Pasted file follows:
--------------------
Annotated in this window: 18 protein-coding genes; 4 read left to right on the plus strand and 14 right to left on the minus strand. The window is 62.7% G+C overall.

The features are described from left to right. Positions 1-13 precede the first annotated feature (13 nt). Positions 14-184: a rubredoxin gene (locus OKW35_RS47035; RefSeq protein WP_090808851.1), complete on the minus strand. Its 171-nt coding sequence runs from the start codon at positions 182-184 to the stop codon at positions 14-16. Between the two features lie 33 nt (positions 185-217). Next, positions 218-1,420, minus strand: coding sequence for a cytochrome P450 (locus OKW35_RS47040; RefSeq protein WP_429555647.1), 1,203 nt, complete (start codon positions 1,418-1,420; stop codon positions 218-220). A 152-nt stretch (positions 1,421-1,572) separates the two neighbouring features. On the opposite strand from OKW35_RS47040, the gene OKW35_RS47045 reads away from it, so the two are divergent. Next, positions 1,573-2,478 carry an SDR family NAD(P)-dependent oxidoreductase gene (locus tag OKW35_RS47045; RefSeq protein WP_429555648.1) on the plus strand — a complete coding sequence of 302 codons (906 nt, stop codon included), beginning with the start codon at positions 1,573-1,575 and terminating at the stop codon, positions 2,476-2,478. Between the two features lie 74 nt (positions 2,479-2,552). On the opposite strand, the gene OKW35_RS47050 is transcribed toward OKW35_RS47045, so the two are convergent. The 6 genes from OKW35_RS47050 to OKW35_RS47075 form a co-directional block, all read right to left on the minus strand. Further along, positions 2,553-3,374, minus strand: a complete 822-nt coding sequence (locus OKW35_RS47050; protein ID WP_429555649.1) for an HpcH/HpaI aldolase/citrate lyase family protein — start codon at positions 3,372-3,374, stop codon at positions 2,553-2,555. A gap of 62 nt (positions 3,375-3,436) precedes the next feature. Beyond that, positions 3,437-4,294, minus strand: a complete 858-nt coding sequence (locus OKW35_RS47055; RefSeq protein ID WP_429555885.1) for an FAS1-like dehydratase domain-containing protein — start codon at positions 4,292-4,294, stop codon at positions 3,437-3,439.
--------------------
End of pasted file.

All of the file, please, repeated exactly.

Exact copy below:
Annotated in this window: 18 protein-coding genes; 4 read left to right on the plus strand and 14 right to left on the minus strand. The window is 62.7% G+C overall.

The features are described from left to right. Positions 1-13 precede the first annotated feature (13 nt). Positions 14-184: a rubredoxin gene (locus OKW35_RS47035; RefSeq protein WP_090808851.1), complete on the minus strand. Its 171-nt coding sequence runs from the start codon at positions 182-184 to the stop codon at positions 14-16. Between the two features lie 33 nt (positions 185-217). Next, positions 218-1,420, minus strand: coding sequence for a cytochrome P450 (locus OKW35_RS47040; RefSeq protein WP_429555647.1), 1,203 nt, complete (start codon positions 1,418-1,420; stop codon positions 218-220). A 152-nt stretch (positions 1,421-1,572) separates the two neighbouring features. On the opposite strand from OKW35_RS47040, the gene OKW35_RS47045 reads away from it, so the two are divergent. Next, positions 1,573-2,478 carry an SDR family NAD(P)-dependent oxidoreductase gene (locus tag OKW35_RS47045; RefSeq protein WP_429555648.1) on the plus strand — a complete coding sequence of 302 codons (906 nt, stop codon included), beginning with the start codon at positions 1,573-1,575 and terminating at the stop codon, positions 2,476-2,478. Between the two features lie 74 nt (positions 2,479-2,552). On the opposite strand, the gene OKW35_RS47050 is transcribed toward OKW35_RS47045, so the two are convergent. The 6 genes from OKW35_RS47050 to OKW35_RS47075 form a co-directional block, all read right to left on the minus strand. Further along, positions 2,553-3,374, minus strand: a complete 822-nt coding sequence (locus OKW35_RS47050; protein ID WP_429555649.1) for an HpcH/HpaI aldolase/citrate lyase family protein — start codon at positions 3,372-3,374, stop codon at positions 2,553-2,555. A gap of 62 nt (positions 3,375-3,436) precedes the next feature. Beyond that, positions 3,437-4,294, minus strand: a complete 858-nt coding sequence (locus OKW35_RS47055; RefSeq protein ID WP_429555885.1) for an FAS1-like dehydratase domain-containing protein — start codon at positions 4,292-4,294, stop codon at positions 3,437-3,439.